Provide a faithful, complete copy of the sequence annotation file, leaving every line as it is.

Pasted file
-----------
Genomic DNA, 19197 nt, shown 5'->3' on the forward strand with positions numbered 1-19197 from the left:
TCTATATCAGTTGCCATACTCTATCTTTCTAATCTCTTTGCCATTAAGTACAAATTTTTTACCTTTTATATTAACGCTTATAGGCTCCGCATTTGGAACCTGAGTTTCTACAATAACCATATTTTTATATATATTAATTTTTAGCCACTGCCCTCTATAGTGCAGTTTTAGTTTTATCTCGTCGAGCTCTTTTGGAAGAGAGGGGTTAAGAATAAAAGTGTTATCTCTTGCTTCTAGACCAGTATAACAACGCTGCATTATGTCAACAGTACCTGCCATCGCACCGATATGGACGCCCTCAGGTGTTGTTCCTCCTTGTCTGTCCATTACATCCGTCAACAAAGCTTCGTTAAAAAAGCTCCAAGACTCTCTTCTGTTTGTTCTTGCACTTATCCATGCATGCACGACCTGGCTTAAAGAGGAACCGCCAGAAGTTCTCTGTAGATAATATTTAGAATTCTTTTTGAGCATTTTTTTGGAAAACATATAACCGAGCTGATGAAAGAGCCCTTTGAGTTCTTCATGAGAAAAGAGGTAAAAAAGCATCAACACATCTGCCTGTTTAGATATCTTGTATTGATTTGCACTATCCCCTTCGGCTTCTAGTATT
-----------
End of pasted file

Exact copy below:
Genomic DNA, 19197 nt, shown 5'->3' on the forward strand with positions numbered 1-19197 from the left:
TCTATATCAGTTGCCATACTCTATCTTTCTAATCTCTTTGCCATTAAGTACAAATTTTTTACCTTTTATATTAACGCTTATAGGCTCCGCATTTGGAACCTGAGTTTCTACAATAACCATATTTTTATATATATTAATTTTTAGCCACTGCCCTCTATAGTGCAGTTTTAGTTTTATCTCGTCGAGCTCTTTTGGAAGAGAGGGGTTAAGAATAAAAGTGTTATCTCTTGCTTCTAGACCAGTATAACAACGCTGCATTATGTCAACAGTACCTGCCATCGCACCGATATGGACGCCCTCAGGTGTTGTTCCTCCTTGTCTGTCCATTACATCCGTCAACAAAGCTTCGTTAAAAAAGCTCCAAGACTCTCTTCTGTTTGTTCTTGCACTTATCCATGCATGCACGACCTGGCTTAAAGAGGAACCGCCAGAAGTTCTCTGTAGATAATATTTAGAATTCTTTTTGAGCATTTTTTTGGAAAACATATAACCGAGCTGATGAAAGAGCCCTTTGAGTTCTTCATGAGAAAAGAGGTAAAAAAGCATCAACACATCTGCCTGTTTAGATATCTTGTATTGATTTGCACTATCCCCTTCGGCTTCTAGTATT